Measuring the Concentration of Espresso Shots

If you are wondering why it is widely recommended to use syringe filters when you measure the concentration of espresso shots with a refractometer, or how bad exactly a measurement would be if you don’t use such a filter, I highly recommend this recent blog post by my friend Mitch Hale. And while you’re there, you should also check out his new blog, which already has a method on how to align your grinder, and much more geeky stuff to come.

Mitch ran a very dedicated experiment to compare the precision and accuracy of filtration by VST syringe filters as well as centrifuging espresso samples. The results are very clear: while the precision inherent to syringe filters is as good as the internal precision of the VST Coffee lab III refractometer (0.01% total dissolved solids), not using the syringe filters will give you concentration measurements around 0.38% too high, and way less precise on top of that.

This graph shows a kernel density estimation of the frequency of measurements that are discrepant by a given number. Mitch obtained two samples and two measurements with three different methods, for a total of 20 espresso shots. These curves tell you how often the two measurements disagreed by a given quantity. You can see that the unfiltered samples can disagree by a larger number on average, and even worse, the disagreement is highly unpredictable. This means unfiltered espresso samples are not reliable for measurements of concentration.

Even in a best-case scenario where all coffee roasts and origins have the same amount of oils and suspended solids (this is most likely false), deciding not to filter your espresso sample, and instead subtract 0.38% from it, would result in a very degraded precision of about 0.1%, instead of 0.01%. Hence, I highly recommend that you always filter your espresso shots before you measure their concentration.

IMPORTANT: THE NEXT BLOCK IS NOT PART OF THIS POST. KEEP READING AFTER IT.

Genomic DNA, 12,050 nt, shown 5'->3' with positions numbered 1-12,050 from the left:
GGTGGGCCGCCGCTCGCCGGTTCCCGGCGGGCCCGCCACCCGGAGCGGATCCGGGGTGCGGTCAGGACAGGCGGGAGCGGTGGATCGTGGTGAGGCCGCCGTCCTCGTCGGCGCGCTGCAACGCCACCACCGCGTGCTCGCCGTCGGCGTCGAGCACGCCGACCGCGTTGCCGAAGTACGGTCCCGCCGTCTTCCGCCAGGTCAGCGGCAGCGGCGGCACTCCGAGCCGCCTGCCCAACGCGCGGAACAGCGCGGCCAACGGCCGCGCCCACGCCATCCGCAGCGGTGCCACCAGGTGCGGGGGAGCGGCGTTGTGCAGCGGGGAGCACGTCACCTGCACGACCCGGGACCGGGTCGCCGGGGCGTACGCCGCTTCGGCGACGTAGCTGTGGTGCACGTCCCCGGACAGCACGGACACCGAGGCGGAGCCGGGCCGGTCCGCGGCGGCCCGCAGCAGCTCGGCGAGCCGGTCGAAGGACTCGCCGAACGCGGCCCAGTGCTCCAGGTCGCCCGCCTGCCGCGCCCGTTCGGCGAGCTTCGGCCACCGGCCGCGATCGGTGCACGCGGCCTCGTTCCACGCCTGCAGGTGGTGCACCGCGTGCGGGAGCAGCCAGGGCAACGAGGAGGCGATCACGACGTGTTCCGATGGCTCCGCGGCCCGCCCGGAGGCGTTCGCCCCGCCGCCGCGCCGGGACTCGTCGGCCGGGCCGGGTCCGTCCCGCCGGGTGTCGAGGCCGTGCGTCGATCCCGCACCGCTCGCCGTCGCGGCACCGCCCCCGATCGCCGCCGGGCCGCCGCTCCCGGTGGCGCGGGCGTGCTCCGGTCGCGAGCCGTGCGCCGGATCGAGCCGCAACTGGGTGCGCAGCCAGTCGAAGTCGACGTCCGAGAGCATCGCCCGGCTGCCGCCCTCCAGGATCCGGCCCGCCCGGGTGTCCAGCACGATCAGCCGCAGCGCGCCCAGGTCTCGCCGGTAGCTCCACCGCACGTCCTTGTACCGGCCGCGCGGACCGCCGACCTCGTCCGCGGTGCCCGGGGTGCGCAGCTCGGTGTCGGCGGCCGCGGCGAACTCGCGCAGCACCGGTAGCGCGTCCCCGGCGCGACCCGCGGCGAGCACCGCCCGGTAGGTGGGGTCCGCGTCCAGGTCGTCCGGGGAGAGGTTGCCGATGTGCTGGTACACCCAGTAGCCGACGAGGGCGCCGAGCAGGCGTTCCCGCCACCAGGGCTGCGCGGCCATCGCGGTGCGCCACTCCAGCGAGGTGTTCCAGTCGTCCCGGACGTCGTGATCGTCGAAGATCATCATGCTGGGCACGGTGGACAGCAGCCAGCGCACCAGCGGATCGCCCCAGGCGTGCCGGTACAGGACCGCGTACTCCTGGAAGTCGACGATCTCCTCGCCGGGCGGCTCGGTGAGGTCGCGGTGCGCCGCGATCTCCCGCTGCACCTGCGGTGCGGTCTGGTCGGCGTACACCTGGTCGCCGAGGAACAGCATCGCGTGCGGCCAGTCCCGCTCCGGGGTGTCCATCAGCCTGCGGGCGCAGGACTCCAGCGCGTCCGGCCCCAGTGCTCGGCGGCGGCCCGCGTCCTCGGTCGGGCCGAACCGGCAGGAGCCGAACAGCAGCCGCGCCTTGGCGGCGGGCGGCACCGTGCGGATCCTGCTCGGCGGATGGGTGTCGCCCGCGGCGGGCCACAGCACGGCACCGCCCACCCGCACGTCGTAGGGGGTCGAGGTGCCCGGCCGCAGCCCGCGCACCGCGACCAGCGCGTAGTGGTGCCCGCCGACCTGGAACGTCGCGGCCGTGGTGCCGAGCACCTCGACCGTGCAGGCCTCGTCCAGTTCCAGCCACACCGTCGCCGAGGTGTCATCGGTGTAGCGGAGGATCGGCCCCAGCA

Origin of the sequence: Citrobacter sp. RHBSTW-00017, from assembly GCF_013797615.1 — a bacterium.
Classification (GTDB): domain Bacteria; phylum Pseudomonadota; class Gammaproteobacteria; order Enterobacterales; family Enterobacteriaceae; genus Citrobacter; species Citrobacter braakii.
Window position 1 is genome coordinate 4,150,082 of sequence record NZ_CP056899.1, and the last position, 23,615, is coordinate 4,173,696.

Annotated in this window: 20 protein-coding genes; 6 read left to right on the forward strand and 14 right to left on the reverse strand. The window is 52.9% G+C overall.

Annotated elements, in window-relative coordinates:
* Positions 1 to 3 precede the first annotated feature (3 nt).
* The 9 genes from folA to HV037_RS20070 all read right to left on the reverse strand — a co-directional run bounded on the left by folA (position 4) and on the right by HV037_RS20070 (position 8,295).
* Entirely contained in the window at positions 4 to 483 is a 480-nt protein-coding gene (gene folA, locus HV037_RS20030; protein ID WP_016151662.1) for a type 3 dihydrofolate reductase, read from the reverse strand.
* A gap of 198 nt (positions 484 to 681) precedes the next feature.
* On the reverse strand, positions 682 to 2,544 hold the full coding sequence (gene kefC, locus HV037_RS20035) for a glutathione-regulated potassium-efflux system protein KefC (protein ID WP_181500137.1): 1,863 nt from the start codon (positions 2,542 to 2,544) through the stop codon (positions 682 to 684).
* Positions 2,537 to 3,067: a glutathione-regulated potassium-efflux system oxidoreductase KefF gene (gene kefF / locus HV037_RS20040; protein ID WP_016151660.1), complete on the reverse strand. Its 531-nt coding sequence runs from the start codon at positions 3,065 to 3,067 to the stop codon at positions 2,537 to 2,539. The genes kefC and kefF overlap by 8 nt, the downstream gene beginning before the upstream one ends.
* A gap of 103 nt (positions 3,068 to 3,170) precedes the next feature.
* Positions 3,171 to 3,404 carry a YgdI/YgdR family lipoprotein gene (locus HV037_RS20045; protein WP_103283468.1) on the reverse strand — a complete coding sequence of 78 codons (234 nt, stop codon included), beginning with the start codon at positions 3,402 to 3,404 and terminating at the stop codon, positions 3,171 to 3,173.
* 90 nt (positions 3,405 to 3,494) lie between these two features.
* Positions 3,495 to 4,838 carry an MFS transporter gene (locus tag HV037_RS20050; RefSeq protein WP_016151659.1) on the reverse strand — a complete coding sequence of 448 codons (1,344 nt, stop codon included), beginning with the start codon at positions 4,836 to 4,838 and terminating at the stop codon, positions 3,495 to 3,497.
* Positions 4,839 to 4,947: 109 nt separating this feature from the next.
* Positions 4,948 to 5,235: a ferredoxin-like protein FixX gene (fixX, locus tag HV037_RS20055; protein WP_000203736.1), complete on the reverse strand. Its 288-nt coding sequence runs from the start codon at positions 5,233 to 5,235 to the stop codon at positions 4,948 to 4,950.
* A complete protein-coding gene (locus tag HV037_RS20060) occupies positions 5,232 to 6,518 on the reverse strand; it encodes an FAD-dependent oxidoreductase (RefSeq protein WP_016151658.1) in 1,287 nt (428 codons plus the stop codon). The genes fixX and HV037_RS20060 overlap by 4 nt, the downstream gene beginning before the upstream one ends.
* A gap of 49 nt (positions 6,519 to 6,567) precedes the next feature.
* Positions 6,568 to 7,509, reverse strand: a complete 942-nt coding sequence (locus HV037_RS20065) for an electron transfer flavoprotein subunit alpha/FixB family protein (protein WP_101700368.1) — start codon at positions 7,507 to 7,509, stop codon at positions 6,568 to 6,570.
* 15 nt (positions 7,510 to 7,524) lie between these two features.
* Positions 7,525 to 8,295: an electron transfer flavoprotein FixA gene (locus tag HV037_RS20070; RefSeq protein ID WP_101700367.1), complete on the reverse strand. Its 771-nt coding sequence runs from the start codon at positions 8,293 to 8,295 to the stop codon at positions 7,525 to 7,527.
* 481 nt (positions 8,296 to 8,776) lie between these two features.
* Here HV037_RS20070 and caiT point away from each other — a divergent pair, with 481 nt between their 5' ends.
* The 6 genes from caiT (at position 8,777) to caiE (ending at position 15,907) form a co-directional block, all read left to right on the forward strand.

Another thing that Mitch concluded from his experiment is that centrifuging allows to obtain measurements as accurate as the VST syringe filters, and that contrary to some popular worries, the syringe filters do not bias measurements by filtering out some of the coffee’s dissolved solids.

This graph is very similar to the last one, but this time it shows the difference between measurements taken with unfiltered samples and those taken with filtered samples. You can see that unfiltered samples will on average seem 0.38% too high in concentration, but that difference is rather unpredictable – this difference itself varies by about 0.11%, so it is not possible to just correct your unfiltered measurement by subtracting 0.38% to it.

Please have a look at his blog post for much more detailed results, and a very detailed description of his experiment.

Another perk from Mitch: he had the very ingenious idea to add a full glossary section to his website, which I will now link to in the Resources menu of my blog. This way, every time you encounter a weird geeky word that you’re not sure about, you can consult his glossary !

Published by jgagneastro

I’m a researcher in astrophysics at the Rio Tinto Alcan planetarium of Espace pour la Vie, in Montreal.

Leave a Reply

Fill in your details below or click an icon to log in: Logo

You are commenting using your account. Log Out /  Change )

Facebook photo

You are commenting using your Facebook account. Log Out /  Change )

Connecting to %s

%d bloggers like this: